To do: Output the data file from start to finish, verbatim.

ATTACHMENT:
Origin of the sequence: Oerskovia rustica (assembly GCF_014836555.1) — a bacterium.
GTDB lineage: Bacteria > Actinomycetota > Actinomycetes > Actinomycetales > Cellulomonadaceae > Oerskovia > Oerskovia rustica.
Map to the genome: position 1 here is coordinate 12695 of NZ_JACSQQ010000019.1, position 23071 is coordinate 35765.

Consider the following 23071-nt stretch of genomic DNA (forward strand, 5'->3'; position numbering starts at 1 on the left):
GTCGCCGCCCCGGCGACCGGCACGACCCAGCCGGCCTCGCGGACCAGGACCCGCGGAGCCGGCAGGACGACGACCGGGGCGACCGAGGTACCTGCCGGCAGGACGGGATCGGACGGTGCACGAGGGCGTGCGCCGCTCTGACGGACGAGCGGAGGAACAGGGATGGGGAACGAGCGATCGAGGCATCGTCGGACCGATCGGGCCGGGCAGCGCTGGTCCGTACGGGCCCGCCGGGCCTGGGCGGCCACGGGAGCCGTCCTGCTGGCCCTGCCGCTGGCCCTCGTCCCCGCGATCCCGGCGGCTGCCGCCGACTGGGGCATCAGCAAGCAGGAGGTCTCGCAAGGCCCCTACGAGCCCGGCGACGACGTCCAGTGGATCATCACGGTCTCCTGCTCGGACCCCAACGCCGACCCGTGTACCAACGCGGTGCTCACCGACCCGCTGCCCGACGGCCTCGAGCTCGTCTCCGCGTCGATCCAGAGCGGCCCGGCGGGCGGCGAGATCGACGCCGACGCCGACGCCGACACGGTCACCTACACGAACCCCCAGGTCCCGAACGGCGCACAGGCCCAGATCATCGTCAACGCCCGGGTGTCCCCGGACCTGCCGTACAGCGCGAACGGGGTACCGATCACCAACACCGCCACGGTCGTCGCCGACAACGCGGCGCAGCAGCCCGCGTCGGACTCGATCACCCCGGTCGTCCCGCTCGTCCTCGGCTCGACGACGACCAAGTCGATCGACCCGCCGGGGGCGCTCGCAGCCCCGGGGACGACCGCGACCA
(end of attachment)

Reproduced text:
Origin of the sequence: Oerskovia rustica (assembly GCF_014836555.1) — a bacterium.
GTDB lineage: Bacteria > Actinomycetota > Actinomycetes > Actinomycetales > Cellulomonadaceae > Oerskovia > Oerskovia rustica.
Map to the genome: position 1 here is coordinate 12695 of NZ_JACSQQ010000019.1, position 23071 is coordinate 35765.

Consider the following 23071-nt stretch of genomic DNA (forward strand, 5'->3'; position numbering starts at 1 on the left):
GTCGCCGCCCCGGCGACCGGCACGACCCAGCCGGCCTCGCGGACCAGGACCCGCGGAGCCGGCAGGACGACGACCGGGGCGACCGAGGTACCTGCCGGCAGGACGGGATCGGACGGTGCACGAGGGCGTGCGCCGCTCTGACGGACGAGCGGAGGAACAGGGATGGGGAACGAGCGATCGAGGCATCGTCGGACCGATCGGGCCGGGCAGCGCTGGTCCGTACGGGCCCGCCGGGCCTGGGCGGCCACGGGAGCCGTCCTGCTGGCCCTGCCGCTGGCCCTCGTCCCCGCGATCCCGGCGGCTGCCGCCGACTGGGGCATCAGCAAGCAGGAGGTCTCGCAAGGCCCCTACGAGCCCGGCGACGACGTCCAGTGGATCATCACGGTCTCCTGCTCGGACCCCAACGCCGACCCGTGTACCAACGCGGTGCTCACCGACCCGCTGCCCGACGGCCTCGAGCTCGTCTCCGCGTCGATCCAGAGCGGCCCGGCGGGCGGCGAGATCGACGCCGACGCCGACGCCGACACGGTCACCTACACGAACCCCCAGGTCCCGAACGGCGCACAGGCCCAGATCATCGTCAACGCCCGGGTGTCCCCGGACCTGCCGTACAGCGCGAACGGGGTACCGATCACCAACACCGCCACGGTCGTCGCCGACAACGCGGCGCAGCAGCCCGCGTCGGACTCGATCACCCCGGTCGTCCCGCTCGTCCTCGGCTCGACGACGACCAAGTCGATCGACCCGCCGGGGGCGCTCGCAGCCCCGGGGACGACCGCGACCA